By Amanda May—My investment in writing center social media usage and non-usage grew out of my personal and professional social media practice. I still remember going to the Southeastern Writing Center Association’s 2016 conference and meeting Molly Wright, who ran the Facebook group Writing Center Network. At the time, that was my only connection to the writing center field because I was the sole writing center employee on campus. Molly convinced me to join Twitter because of #wcchat, a biweekly professional event that writing center administrators and tutors used to discuss writing center issues. […]
By Jennifer Conrad—When we entered the spaces of online learning a year ago, few of us could have guessed what the time would hold. On the one hand, this past year has been one of shared experience: all of us are finding our way through a global pandemic, with all of its uncertainty, political and social unrest, boredom, loneliness, and other associated experiences. On the other hand, this time has been one that is deeply individual: each of us passing time in our quarantine “bubbles.”
By Gabrielle Isabel Kelenyi, on behalf of the Writing Center’s Antiracism Standing Committee, and featuring Dean Eric Wilcots—Writing happens. It happens everywhere and all the time, even when we’re not writing an essay. Furthermore, writing is important because we use it to communicate important ideas and information, to express ourselves, to make the particular more universal, to reach out and connect with one another. […]
By Dorothy Mayne—As I entered the Undergraduate Library at the University of Illinois at Urbana-Champaign for my shift as a tutor in the writing center one day in the fall of 2015, I noticed a new and overwhelming number of flyers and posters for Grammarly, the automated written corrective feedback (AWCF) software. As the flyers purported, students could use Grammarly to help “perfect” their writing. […]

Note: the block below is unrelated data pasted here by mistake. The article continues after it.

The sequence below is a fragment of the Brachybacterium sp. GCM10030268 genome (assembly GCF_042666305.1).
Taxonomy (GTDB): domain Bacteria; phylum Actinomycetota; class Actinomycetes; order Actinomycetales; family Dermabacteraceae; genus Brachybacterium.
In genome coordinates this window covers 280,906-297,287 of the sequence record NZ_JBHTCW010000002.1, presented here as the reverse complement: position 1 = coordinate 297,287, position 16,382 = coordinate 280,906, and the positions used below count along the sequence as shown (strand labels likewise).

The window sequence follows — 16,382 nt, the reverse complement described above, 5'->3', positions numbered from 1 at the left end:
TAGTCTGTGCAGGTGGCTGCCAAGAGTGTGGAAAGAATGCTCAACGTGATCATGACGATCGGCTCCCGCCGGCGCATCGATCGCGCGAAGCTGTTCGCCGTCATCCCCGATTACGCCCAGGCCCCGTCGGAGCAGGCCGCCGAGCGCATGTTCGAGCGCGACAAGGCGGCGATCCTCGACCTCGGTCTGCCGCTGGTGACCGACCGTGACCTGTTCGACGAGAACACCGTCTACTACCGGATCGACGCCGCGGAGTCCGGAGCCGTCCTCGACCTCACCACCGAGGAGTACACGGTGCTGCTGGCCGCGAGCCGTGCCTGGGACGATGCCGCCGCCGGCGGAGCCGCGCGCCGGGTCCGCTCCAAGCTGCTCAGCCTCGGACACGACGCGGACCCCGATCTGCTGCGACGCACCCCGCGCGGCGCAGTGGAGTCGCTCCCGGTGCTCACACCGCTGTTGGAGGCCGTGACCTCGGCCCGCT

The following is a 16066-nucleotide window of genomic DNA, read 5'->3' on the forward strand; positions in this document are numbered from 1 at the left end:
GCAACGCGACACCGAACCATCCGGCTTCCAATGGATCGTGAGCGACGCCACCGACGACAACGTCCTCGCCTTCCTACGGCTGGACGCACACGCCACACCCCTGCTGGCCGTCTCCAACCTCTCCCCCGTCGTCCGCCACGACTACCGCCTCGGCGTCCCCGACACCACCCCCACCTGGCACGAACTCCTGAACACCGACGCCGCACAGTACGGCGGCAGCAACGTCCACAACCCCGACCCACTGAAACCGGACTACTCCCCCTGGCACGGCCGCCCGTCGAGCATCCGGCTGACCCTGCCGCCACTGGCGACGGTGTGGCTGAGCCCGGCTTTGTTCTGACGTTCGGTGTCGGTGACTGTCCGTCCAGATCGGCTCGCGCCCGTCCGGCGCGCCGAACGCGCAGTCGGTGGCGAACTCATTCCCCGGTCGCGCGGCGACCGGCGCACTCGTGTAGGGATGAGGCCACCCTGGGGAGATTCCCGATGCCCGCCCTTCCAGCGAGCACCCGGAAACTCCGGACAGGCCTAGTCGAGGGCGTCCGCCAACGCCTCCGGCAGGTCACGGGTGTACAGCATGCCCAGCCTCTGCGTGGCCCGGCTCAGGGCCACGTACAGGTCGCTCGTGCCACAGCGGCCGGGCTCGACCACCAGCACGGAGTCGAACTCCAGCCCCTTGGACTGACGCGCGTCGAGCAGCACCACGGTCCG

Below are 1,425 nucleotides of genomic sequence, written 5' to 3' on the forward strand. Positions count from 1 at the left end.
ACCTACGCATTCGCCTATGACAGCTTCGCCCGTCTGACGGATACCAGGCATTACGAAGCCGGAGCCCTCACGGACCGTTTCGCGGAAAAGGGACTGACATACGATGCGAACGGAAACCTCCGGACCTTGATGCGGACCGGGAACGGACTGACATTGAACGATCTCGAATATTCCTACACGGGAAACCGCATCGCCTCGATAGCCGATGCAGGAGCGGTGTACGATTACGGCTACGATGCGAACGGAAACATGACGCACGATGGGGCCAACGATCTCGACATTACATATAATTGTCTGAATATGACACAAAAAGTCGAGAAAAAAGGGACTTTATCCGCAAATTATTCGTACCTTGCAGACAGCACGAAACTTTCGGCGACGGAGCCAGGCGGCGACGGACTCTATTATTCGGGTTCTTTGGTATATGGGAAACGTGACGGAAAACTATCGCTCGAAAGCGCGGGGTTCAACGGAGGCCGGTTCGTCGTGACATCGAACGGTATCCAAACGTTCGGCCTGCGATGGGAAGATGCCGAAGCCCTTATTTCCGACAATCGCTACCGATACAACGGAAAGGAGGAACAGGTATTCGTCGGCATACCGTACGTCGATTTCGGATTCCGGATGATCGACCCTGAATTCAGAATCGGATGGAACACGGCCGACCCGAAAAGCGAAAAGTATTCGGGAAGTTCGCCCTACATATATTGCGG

By Jon Isaac—Last March, like every other instructor in the country, I shifted my course—a once-weekly graduate course on writing pedagogy—from in-person to entirely online. Along with the inevitable technological glitches, I also had to attend to the constantly-evolving conversations happening in and beyond higher education circles about rethinking expectations, student engagement, community-building, and evaluation. The questions that ran through my head as I imagined how my course would proceed for the final two months of the semester may sound familiar to you: Should I transition to entirely asynchronous instruction and just use online discussions on Canvas? Should I decrease the word limits of assignments and expectations for student engagement? How could our class possibly maintain the sense of community we had in person?
By Annette Vee—Like every other teacher in higher education right now, I’m navigating the new terrain of socially distanced, online, hybrid or hyflex teaching due to our global pandemic. I’m also a writing program administrator, which means that I share some responsibility to help other teachers navigate this terrain as well. Conscious of the labor issues of instructors preparing new classes in flex, hybrid or online contexts, I’m digging into my online toolbox to share strategies that might work for others in this context and for the future, after the pandemic. The best little tool I have for teaching online or in hybrid formats is a class blog. […]